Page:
I keep reading books, I always have an environmental book going. Or I go to lectures or conferences like this. I study it, I study it, I study it. I try to be an example to people, but I do not tell people I know what to do. …I try and avoid conversations [with climate change deniers], but if I have to have them, I say, This is what I think, it’s my point of view, but it’s based on research. I explain the scientific method. I ask them where their information’s coming from. And I have seen people come up to me and ask a question. I pick up books for people–I’ll just give them a copy.



Today’s poem


It’s not acute, it’s not happening right now

it is acute, it’s happening right now

in the here of our woods

in the where of where you were

liable to go for predictive suprise

of news that comes from elsewhere

if you’re actually acute

if you’re here it’s not news

where you’ve lived for years

for thousands of years

in your own self-interest

of painful action

if you’re already alive

if you’re asking for hurt

it’s a demonstration

if all of us are right

to be roared through horribly

before it’s not news

Climate Change Science in an Age of Misinformation

I’m staffing the Climate Anxiety Counseling booth and speaking on a panel at a conference at the University of Rhode Island (Kingston Campus) tomorrow! Come visit me. My panel’s at 1:30; the full agenda’s here. I’m going to try to get the booth set up by 8:30, when the conference starts.

This is sort of an odd event for me to do, because I have no scientific training and convincing people that climate change is real isn’t really what I use the booth for, though if someone asks questions I tell the truth and explain as best I can. I see it as a chance for me to learn a little, and talk with some people I might not otherwise, and warm up the booth before my stints in Burnside Park start in May. I think it’s free to come? If you find it’s not, let me know and I’ll cover you.


Alternate Histories: Port of Providence


Note: I wrote this alternate history after attending a community forum on environmental hazards in the Port of Providence and nearby neighborhoods.



Routine releases means emissions in normal operation, emissions that might happen daily or more rarely, and they’re frequently regulated by permits … In accidental releases, planning is very important. –Barbara Morin, Providence Department of Health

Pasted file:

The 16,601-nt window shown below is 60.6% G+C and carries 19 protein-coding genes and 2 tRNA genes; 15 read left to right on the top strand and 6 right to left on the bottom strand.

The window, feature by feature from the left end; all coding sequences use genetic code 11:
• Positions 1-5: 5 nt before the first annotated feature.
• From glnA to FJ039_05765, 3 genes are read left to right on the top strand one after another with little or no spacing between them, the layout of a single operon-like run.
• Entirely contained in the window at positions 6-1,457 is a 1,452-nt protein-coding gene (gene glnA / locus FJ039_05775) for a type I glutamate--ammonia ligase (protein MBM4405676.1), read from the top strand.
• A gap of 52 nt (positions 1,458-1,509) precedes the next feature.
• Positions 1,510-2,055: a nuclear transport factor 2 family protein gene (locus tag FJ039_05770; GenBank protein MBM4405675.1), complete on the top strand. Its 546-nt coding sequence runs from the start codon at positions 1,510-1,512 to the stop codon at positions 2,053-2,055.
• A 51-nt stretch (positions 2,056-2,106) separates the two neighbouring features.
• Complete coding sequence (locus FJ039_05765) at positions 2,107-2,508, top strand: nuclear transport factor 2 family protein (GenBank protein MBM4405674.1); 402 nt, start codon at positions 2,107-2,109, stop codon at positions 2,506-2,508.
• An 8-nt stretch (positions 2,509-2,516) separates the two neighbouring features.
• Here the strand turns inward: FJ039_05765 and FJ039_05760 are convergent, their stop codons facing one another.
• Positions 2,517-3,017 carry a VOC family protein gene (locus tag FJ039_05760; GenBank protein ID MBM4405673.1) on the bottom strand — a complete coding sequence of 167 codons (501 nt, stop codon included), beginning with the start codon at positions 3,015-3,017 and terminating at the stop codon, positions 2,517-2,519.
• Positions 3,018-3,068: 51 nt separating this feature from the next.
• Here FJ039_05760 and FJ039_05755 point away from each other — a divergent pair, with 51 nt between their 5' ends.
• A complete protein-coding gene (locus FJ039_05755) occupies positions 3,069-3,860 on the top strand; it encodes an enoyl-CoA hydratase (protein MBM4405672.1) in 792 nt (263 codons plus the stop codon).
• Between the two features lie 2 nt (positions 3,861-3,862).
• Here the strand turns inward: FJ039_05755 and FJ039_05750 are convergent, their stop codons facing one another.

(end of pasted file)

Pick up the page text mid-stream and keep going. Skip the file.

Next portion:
We’re always planning. We’re looking at every event. –Michael Borg, Providence Emergency Management Agency





The next day, the hazmat teams descended on the Port of Providence, because they were responsible for reducing harm from hazardous materials. They were just doing their jobs when they gave the Univar and Motiva facilities and the staff at the Enterprise propane and National Grid liquid natural gas tanks a timeline and a protocol for distributing or neutralizing their fossil fuel and chemical holdings. The people working there were glad to cooperate, knowing that every day of dismantlement increased the chances of survival for a third-grader or an old man on oxygen or a school of fish, and knowing that as they did this work, their livelihoods were assured in the neighborhood.


There’s no good way to put natural gas or coal back in the ground–not every process is reversible, not every wound can be healed. A council of South Providence residents doled out the natural gas and propane out to the rest of the city household by household, rationing it for heat and cooking, knowing that there would be no more when it was gone. They built big, ramshackle structures out of scrap metal and wood from dismantled houses across the train tracks, and colored them with chalk and festooned them with fabric to make sure the drivers could see them from far away.